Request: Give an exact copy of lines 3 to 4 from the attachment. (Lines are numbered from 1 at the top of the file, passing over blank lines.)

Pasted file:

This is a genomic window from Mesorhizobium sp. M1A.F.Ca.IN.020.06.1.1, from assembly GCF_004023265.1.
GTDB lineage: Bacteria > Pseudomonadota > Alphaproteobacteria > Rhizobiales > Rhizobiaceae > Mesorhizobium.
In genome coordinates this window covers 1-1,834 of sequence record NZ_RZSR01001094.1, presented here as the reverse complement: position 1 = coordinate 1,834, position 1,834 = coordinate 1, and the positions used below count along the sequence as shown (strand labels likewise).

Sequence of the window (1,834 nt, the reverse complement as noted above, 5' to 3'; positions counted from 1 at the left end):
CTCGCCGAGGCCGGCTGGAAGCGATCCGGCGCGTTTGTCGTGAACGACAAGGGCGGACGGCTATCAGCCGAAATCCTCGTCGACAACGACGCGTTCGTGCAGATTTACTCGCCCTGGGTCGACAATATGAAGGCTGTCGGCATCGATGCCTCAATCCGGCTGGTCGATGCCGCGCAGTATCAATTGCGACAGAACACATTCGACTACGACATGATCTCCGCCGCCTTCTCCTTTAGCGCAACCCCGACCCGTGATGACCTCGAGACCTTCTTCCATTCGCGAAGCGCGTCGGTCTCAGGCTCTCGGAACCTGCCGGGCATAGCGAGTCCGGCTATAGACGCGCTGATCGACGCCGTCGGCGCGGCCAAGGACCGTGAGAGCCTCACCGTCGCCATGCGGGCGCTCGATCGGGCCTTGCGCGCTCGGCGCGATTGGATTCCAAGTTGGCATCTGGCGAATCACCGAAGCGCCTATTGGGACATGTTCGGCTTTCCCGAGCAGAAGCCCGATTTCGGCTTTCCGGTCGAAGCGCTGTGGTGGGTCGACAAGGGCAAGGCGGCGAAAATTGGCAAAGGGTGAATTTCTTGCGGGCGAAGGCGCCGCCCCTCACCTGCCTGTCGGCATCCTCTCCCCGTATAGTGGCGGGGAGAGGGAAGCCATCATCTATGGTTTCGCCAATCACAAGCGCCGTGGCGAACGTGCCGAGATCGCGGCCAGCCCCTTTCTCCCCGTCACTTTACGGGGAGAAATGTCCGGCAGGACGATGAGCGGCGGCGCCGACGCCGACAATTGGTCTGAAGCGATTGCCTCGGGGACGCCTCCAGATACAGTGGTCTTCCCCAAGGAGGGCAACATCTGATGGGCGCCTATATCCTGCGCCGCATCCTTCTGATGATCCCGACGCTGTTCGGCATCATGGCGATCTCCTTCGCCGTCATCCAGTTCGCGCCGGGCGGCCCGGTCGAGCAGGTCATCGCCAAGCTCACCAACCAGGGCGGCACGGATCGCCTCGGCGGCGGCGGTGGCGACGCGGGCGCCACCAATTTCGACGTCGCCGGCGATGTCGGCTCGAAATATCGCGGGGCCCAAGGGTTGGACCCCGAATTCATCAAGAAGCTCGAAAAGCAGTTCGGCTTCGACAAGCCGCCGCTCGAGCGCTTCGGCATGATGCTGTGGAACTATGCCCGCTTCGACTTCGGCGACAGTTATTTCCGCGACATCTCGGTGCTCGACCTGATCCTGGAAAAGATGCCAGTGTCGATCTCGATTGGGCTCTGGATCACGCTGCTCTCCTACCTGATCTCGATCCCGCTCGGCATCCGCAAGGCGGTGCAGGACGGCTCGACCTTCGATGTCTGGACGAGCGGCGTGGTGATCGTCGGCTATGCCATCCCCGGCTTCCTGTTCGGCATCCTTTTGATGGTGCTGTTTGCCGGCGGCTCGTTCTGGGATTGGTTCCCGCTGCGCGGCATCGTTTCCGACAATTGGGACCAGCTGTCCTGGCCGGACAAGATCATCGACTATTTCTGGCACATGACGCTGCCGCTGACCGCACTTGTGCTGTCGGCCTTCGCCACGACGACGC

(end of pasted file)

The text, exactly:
In genome coordinates this window covers 1-1,834 of sequence record NZ_RZSR01001094.1, presented here as the reverse complement: position 1 = coordinate 1,834, position 1,834 = coordinate 1, and the positions used below count along the sequence as shown (strand labels likewise).

Sequence of the window (1,834 nt, the reverse complement as noted above, 5' to 3'; positions counted from 1 at the left end):